Fortunately, the crew was back in good shape after a couple of days and on November 22, made its first spacewalk lasting six hours 33 minutes. Besides scientific photography and the routine maintenance of the telescope module, astronauts ventured to the Earth-facing side of the station in an attempt to repair a remote-sensing antenna, which had stuck in one position due to a short circuit on September 14. The improvised repair was mostly successful and the crew returned back to the orbital home for a happy Thanksgiving dinner.

However, next day, one of three gyros used to point the station in right direction in space broke down, threatening the outpost's scientific capabilities. The second such contraption also tittered on the brink of failure, giving mission controllers frequent headaches. Still, the crew continued its busy program of astronomical and remote-sensing observations, while following a strict diet on the use of propellant for the movements of the station.

On December 24, the crew celebrated Christmas greatly improved by a hint from mission control about where to find a hidden plastic tree.

On Christmas Day itself the astronauts spent seven hours outside the station, installing specialized cameras to photograph the comet. Two more spacewalks were performed during the mission: A three-hour 28-minute venture on December 29 and the final five-hour 19-minute sortie on February 3.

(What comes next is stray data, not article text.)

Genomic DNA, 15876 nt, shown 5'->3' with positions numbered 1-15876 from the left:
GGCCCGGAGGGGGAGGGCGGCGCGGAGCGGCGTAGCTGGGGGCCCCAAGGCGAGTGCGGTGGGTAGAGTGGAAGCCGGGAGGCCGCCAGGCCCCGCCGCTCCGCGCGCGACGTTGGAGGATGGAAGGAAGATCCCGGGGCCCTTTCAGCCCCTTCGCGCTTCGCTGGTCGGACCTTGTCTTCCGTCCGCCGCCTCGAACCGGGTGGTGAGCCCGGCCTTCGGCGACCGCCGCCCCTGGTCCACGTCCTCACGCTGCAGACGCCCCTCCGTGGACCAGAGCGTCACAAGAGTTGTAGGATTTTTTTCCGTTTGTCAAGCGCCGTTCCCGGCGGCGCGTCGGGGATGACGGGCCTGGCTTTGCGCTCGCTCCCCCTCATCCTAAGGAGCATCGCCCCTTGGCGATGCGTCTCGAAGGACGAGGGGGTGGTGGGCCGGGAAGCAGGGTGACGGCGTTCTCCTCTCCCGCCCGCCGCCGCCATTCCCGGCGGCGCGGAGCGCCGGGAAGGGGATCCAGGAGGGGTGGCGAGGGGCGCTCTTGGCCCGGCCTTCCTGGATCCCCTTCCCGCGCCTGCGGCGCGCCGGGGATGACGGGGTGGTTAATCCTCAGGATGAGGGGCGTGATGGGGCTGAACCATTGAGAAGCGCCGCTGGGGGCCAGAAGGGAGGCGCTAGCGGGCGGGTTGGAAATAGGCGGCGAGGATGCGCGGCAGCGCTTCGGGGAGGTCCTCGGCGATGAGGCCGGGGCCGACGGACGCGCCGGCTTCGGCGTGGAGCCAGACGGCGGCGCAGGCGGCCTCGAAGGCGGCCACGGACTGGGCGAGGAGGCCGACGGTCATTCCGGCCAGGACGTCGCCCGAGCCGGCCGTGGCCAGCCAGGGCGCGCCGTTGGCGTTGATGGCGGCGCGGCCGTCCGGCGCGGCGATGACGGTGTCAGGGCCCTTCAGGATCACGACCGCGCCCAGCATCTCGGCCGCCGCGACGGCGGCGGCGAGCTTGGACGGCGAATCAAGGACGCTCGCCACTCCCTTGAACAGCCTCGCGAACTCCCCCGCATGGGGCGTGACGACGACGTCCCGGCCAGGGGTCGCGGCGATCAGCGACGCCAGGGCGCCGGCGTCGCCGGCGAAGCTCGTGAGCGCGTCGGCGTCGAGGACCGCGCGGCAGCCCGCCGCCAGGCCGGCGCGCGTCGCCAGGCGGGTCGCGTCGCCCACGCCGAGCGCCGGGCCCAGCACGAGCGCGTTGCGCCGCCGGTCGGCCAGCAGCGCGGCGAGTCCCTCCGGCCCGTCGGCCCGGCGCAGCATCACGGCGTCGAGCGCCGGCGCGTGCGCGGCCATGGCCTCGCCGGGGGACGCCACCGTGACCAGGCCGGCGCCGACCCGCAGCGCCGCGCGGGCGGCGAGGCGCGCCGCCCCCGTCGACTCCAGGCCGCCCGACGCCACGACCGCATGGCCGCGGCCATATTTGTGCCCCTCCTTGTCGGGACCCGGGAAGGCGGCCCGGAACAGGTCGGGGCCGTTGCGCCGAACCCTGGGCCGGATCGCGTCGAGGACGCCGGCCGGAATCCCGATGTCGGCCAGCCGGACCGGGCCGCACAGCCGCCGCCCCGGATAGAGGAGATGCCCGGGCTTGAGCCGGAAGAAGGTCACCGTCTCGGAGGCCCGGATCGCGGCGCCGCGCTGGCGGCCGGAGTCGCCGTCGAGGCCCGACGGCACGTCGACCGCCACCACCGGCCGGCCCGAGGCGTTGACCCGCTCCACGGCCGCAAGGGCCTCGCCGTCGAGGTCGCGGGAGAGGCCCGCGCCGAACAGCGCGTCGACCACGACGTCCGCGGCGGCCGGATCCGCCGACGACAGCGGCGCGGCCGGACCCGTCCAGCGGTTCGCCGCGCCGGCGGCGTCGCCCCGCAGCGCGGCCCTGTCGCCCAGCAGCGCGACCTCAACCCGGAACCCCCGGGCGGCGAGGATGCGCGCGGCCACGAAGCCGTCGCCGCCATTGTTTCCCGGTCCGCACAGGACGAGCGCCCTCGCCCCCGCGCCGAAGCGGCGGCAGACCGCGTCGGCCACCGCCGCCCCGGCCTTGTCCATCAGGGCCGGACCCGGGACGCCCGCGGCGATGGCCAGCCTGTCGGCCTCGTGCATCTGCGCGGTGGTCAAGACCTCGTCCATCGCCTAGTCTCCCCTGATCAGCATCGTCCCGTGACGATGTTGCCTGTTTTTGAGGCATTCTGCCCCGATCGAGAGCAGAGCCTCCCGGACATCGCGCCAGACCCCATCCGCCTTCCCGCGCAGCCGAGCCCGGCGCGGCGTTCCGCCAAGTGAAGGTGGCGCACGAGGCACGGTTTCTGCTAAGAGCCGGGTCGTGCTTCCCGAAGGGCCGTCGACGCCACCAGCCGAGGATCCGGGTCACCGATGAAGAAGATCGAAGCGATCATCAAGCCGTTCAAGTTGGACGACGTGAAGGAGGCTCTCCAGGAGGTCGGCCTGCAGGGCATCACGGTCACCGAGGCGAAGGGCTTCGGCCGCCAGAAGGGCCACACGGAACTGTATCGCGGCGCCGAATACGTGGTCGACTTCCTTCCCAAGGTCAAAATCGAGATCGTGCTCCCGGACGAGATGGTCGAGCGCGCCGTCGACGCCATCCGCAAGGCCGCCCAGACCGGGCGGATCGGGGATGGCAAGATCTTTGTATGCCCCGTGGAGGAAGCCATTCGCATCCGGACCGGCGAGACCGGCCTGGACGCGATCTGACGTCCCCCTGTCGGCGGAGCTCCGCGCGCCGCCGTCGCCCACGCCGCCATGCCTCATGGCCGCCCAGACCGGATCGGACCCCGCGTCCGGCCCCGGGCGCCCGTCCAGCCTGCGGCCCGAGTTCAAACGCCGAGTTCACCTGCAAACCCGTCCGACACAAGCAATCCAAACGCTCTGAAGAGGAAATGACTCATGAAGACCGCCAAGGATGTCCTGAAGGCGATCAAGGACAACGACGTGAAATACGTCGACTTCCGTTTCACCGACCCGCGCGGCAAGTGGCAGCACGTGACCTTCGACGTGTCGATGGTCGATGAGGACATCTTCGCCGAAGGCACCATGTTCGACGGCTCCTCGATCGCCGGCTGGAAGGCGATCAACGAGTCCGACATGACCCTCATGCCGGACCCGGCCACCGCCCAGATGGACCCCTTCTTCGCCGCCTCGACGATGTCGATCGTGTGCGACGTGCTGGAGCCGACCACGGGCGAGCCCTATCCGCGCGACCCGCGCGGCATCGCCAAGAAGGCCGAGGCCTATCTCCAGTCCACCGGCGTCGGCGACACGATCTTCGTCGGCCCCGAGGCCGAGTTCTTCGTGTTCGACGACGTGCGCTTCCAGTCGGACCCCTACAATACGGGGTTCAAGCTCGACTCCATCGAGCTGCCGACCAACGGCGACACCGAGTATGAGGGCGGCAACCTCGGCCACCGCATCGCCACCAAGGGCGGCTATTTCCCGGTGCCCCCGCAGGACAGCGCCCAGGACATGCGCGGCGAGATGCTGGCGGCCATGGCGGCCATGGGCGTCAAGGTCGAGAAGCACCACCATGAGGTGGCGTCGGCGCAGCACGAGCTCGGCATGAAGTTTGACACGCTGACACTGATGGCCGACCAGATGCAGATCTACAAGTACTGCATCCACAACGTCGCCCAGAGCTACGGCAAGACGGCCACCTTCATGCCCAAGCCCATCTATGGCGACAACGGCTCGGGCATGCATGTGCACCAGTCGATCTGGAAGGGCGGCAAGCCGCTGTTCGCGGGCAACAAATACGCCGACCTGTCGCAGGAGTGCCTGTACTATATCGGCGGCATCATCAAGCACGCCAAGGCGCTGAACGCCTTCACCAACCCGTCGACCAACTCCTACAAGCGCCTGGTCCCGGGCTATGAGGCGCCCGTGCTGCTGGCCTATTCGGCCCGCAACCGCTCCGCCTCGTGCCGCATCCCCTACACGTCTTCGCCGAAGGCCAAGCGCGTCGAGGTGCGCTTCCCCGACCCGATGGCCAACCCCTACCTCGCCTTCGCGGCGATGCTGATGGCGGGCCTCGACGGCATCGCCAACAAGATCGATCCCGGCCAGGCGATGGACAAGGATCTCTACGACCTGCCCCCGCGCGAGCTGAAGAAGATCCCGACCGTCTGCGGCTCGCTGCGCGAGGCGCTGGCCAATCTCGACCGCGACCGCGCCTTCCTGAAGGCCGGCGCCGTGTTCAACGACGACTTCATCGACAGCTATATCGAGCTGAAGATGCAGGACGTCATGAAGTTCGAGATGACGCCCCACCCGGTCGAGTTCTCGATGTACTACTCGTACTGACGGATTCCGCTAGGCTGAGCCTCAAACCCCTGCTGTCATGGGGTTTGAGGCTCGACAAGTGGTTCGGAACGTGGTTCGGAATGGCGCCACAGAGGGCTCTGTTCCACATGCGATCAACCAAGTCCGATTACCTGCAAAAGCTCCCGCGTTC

When all said and done, the SL-4 crew captured 75,000 astronomical images and 17,000 photos of the Earth's surface.

After a busy three months on the station, Carr, Gibson and Pogue boarded their Apollo spacecraft and undocked from Skylab on Feb. 8, 1974. The command module splashed down in the Pacific Ocean, off the coast of San Diego at 11:17 a.m. EDT. Rescue helicopters then afely delivered the crew to a nearby navy vessel.

The SL-4 mission lasted 84 days, one hour and 16 minutes. The crew logged 1,214 orbits and flew a distance of 34.5 million miles. The total time spent outside the station in four spacewalks reached 22 hours 21 minutes.

The SL-4 expedition would remain the longest U.S. spaceflight for more than two decades. The next time NASA had an opportunity to exceed this duration was during the Shuttle-Mir program in the second half of the 1990s. The USSR beat the SL-4 flight-duration record in 1978.

In the meantime, Skylab was left in orbit, which was at the time considered to be high enough to keep the station aloft until the beginning of the 1980s. By that time, NASA hoped to have the Space Shuttle ready to deliver a propulsion system to the station. It could be employed to boost Skylab into a higher orbit for future use or to dispose of it safely over the designated area of the ocean. The 90-ton behemoth was large enough to guarantee that its massive debris would reach the Earth's surface during the reentry. However at the end of the 1970s, the increased solar activity caused the Earth's atmosphere to "bulge," in turn, increasing the atmospheric drag on all low-orbiting satellites. At the same time, the Space Shuttle development fell behind schedule, making the rescue mission impossible. As a result, Skylab made an uncontrolled, but fortunately mostly harmless fall back to Earth in 1979, raining its debris over the Australian coast.